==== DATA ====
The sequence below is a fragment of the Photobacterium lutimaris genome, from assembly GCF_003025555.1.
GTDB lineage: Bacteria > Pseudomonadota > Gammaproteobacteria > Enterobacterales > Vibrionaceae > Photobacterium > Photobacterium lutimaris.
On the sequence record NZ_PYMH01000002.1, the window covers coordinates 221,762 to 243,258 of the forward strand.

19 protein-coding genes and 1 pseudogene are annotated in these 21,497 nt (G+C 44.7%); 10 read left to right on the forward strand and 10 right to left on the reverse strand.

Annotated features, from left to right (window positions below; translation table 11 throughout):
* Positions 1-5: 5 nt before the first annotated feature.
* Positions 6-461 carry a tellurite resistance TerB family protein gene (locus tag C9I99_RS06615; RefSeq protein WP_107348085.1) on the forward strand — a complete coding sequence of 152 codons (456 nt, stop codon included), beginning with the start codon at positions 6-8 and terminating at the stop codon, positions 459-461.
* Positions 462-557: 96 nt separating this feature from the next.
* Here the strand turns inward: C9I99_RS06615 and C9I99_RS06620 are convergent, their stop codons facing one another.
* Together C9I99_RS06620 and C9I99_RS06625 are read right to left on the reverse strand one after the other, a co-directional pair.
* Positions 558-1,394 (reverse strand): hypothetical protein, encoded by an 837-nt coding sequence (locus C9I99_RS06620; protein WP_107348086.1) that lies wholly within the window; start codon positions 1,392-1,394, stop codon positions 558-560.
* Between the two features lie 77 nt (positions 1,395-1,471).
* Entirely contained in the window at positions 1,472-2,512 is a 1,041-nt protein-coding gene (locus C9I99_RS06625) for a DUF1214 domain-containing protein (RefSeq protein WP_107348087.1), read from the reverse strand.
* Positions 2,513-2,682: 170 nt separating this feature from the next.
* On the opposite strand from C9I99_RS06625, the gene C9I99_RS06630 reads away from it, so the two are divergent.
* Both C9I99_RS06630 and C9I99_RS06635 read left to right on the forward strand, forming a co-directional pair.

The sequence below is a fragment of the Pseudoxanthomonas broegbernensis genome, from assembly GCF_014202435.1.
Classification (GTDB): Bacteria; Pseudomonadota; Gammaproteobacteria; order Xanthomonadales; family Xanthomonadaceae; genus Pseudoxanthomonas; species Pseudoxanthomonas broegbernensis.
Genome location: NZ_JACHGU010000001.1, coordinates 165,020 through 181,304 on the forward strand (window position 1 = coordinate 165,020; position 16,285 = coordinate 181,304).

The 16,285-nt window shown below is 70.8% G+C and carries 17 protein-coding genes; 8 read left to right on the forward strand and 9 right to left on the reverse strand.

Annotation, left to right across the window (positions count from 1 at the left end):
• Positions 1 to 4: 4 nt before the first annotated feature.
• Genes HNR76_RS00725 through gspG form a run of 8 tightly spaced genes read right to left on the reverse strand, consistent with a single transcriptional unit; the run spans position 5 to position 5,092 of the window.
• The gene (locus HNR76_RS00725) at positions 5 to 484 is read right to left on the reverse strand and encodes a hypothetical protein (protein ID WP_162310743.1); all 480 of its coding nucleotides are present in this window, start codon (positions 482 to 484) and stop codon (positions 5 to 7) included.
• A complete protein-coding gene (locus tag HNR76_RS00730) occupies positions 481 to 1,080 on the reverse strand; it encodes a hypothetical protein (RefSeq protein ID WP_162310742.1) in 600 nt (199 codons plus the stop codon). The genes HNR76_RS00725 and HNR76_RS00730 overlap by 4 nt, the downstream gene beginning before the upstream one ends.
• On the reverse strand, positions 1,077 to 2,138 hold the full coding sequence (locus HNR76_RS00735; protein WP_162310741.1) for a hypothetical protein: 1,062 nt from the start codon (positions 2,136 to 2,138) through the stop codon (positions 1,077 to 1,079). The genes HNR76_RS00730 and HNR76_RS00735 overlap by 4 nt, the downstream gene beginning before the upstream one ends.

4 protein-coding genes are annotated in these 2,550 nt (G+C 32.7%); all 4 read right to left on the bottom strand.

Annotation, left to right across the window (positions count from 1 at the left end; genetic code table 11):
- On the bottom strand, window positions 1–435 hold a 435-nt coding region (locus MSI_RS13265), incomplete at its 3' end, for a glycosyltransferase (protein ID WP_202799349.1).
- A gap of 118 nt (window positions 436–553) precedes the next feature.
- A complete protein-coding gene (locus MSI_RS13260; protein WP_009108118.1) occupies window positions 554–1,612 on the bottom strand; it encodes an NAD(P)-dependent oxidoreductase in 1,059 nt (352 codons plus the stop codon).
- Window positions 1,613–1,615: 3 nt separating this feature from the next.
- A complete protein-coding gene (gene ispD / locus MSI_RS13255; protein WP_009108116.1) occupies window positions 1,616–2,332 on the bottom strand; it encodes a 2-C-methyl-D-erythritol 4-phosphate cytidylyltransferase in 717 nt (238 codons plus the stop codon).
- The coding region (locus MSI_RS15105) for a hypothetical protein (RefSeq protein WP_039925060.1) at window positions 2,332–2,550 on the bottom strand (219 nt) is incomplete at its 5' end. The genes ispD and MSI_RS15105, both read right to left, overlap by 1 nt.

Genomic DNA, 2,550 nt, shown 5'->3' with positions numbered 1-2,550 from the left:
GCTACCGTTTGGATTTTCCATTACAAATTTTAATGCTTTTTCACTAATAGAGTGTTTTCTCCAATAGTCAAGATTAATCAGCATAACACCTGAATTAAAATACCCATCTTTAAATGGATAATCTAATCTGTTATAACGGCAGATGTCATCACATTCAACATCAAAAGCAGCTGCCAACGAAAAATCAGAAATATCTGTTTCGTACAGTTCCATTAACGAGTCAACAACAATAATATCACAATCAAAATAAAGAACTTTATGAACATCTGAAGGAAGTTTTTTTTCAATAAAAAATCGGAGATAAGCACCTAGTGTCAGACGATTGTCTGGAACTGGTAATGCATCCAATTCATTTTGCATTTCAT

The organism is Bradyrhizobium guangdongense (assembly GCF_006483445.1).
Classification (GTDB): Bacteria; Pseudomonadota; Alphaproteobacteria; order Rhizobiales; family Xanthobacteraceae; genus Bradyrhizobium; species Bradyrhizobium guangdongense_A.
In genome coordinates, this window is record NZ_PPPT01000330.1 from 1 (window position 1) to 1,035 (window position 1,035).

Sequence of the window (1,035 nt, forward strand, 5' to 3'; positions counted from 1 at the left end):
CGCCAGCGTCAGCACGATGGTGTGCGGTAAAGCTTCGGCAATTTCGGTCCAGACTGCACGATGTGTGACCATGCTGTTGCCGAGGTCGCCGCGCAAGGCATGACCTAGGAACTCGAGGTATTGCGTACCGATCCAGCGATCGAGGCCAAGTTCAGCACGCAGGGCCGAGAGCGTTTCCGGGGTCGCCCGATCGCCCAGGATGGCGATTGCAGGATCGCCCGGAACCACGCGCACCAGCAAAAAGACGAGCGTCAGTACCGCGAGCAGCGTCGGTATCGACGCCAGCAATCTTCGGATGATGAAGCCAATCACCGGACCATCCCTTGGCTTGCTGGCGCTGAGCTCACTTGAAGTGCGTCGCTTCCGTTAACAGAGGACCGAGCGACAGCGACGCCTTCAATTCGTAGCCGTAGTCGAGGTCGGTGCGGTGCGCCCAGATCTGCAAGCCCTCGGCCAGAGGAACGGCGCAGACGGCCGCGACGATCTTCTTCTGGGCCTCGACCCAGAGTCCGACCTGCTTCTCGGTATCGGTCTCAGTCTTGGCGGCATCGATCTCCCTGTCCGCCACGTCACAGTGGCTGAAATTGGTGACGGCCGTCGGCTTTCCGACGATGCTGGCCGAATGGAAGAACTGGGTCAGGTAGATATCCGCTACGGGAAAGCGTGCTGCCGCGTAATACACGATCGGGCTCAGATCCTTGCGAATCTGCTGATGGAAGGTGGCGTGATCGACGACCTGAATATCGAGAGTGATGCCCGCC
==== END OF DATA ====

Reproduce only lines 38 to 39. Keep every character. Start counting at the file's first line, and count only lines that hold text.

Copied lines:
Classification (GTDB): Bacteria; Pseudomonadota; Alphaproteobacteria; order Rhizobiales; family Xanthobacteraceae; genus Bradyrhizobium; species Bradyrhizobium guangdongense_A.
In genome coordinates, this window is record NZ_PPPT01000330.1 from 1 (window position 1) to 1,035 (window position 1,035).